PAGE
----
For the first time, his children are receiving formal instruction. They already know the alphabet and the words for lamp, floor and light switch.

Factor joins them for their daily lesson, trying to learn words that trip on his tongue.

He is happy he is here.

"I felt free from the day I arrived at the airport," Fator said, gazing out the window.


A convict savors freedom

John Wayne Sanpardo knows freedom. He just finished four months of house arrest.

The 45-year-old Gibsonton man was serving time for obstructing a law enforcement officer without violence and violating probation on a worthless check conviction. (He insists a relative wrote the bad checks.)

But on Tuesday, jail officials told him he could remove the ankle device that had tracked his every move. He could venture more than 500 feet from his home. He could, finally, go outside after 6 p.m.

"It felt like 200 pounds being lifted off your back," Sanpardo said. "It was a natural high."

On Tuesday, just because he no longer had to stay in Hillsborough County, he drove to Pasco. That evening, he took a long walk through his neighborhood.

"It felt good to feel the night air on your skin for a change," he said. Wednesday, he headed to Pinellas County, just because he could.

Sanpardo plans to spend his holiday weekend at the beach off Gandy Boulevard. He'll pack a cooler of Mountain Dew and Pepsi, crank up his Coleman grill and cook hot dogs and hamburgers.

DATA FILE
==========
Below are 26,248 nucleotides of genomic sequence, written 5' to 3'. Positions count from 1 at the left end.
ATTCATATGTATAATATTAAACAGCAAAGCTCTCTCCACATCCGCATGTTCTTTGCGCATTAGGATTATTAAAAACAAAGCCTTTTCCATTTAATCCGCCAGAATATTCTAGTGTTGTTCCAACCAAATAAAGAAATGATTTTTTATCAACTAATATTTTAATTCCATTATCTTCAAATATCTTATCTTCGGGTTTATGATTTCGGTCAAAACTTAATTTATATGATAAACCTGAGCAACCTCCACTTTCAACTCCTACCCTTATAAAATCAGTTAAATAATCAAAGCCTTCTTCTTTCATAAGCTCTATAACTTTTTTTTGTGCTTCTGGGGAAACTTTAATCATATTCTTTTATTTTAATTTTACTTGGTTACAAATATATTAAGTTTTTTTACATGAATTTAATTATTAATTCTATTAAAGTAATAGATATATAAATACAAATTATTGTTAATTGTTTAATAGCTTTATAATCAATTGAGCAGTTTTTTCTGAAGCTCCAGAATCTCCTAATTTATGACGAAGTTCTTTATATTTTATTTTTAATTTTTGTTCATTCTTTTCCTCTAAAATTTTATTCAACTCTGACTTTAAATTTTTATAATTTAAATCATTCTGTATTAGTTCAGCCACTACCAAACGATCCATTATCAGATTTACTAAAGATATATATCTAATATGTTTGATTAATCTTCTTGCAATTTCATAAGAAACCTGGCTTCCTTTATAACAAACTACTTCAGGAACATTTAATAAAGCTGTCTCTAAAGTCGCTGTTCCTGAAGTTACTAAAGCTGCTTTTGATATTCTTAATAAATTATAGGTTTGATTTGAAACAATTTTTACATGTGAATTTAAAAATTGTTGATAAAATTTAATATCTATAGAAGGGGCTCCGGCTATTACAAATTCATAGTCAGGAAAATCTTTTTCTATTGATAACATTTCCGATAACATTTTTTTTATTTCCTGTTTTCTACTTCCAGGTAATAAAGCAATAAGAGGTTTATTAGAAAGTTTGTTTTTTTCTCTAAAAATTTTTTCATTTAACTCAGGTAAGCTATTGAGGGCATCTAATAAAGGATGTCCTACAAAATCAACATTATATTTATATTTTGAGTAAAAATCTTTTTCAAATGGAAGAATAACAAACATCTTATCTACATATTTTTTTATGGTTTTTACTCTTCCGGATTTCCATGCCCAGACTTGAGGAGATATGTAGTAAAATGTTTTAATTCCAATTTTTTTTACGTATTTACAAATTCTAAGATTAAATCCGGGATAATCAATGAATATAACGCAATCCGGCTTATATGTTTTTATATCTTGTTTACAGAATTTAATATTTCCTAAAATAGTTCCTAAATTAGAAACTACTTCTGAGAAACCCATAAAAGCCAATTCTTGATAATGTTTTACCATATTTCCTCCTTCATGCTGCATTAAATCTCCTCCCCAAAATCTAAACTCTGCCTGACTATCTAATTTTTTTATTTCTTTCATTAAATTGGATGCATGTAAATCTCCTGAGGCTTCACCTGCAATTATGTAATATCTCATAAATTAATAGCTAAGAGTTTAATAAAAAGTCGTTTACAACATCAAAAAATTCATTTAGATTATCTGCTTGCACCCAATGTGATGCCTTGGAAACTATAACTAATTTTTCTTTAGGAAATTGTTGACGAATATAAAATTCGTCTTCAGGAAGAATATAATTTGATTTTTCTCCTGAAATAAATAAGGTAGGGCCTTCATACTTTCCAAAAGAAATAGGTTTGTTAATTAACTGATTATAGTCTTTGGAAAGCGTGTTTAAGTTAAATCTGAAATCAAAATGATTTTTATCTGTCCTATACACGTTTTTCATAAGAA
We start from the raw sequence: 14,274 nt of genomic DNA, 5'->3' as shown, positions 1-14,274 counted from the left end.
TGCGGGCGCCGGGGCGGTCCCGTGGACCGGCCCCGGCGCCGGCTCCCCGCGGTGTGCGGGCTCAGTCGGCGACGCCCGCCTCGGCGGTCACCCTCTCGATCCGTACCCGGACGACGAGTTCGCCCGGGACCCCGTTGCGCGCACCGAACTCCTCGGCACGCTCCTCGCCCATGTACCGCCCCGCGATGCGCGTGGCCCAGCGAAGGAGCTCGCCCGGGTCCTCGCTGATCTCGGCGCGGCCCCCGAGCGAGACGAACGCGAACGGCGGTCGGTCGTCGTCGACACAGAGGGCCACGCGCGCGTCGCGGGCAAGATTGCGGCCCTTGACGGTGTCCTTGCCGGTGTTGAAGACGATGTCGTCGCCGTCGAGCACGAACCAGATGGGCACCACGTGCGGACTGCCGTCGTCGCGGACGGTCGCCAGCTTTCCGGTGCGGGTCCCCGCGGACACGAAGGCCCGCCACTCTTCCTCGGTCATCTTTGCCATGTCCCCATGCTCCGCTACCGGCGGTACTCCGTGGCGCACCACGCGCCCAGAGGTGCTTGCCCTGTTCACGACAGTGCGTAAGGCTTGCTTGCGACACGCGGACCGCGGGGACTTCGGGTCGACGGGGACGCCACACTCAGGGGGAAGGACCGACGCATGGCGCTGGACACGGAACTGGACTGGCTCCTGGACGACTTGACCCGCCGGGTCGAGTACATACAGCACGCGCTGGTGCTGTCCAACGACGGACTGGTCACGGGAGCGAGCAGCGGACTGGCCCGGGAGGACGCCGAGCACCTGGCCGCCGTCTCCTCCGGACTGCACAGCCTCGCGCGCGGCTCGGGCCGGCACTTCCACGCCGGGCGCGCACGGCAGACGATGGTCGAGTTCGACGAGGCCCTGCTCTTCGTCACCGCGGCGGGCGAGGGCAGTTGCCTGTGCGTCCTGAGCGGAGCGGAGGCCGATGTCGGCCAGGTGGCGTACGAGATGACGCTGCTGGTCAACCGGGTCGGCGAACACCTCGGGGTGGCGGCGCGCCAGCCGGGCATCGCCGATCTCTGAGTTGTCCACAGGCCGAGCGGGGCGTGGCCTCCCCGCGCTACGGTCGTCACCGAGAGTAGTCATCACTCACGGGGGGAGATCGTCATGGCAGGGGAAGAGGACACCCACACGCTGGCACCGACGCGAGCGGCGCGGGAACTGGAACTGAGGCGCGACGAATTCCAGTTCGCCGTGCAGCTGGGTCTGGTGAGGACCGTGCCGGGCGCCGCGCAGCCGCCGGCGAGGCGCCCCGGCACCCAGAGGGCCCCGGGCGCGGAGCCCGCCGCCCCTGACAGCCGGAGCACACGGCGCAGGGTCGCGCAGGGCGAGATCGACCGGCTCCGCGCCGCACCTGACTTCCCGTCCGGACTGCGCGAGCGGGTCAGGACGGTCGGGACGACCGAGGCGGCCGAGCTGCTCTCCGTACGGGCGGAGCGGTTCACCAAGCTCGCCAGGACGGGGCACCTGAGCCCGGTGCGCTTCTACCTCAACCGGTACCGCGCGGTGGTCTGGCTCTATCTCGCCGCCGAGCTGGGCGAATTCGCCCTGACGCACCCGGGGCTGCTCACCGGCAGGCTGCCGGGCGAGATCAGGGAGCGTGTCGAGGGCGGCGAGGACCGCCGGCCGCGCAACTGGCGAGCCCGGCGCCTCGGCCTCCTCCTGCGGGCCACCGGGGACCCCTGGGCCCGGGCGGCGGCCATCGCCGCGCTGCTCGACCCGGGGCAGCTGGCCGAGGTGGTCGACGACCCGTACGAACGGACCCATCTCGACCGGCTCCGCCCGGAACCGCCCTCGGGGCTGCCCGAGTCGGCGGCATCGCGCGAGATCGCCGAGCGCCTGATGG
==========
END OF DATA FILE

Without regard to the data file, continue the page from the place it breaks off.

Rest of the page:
"I'm going to jump in that water I haven't seen in a while, get some salt water under my skin," he said. "It's like being reborn."


A dreamer plays the lottery

Jason Racoma dreams of magnificent sunsets slowly sinking into the waters off Hawaii's white beaches, his 2-year-old daughter, Breonna, by his side.

His parents and siblings are lounging around lazily, not a care in the world.

Oh, the freedom the lottery could buy.

Racoma, 26, bought three lottery tickets Wednesday at the Hess station on Fletcher Avenue in north Tampa. Burning in his wallet were the three pieces of paper with randomly selected numbers that just might buy his freedom from bills, from unemployment, from worries.

Racoma, a nurse, hasn't found a job since moving to Tampa from Hawaii a month ago. He's here fighting for custody of his daughter.

"Me and my daughter, we'd move back to Hawaii and watch the sunsets go down," he said. "Me and my family, we'd be just chilling forever."


HE CAN DO IT: Five-year-old Rious Fortier reaches for the hands of his swimming instructor after taking his first plunge into the Deep Pool at the Davis Islands public pool on Wednesday. "I liked it," Rious said afterward. "I'm not going to swim in the deep pool, but I'll jump in again."

LOVE AT FIRST SIGHT: Darin Bush hugs his newly adopted puppy in the parking lot of Hillsborough County Animal Services. Why did he want this dog? "It's like when you meet a person," Bush said. "It's a look-in-the-eye thing. You know."

A SAFER PLACE TO CALL HOME: Rashid Fator, 6, laughs while singing a song during an English class at his family's home in northwest Hillsborough County on Thursday. The Fator family fled the violence in Sudan to begin a new life in the United States. At left, Salih Adam Ahmed Fator, Rashid's father, writes an English lesson. He said, "As a Sudanese citizen, I couldn't feel safe in my house. Over here _ I've only been here a month _ I feel more safe."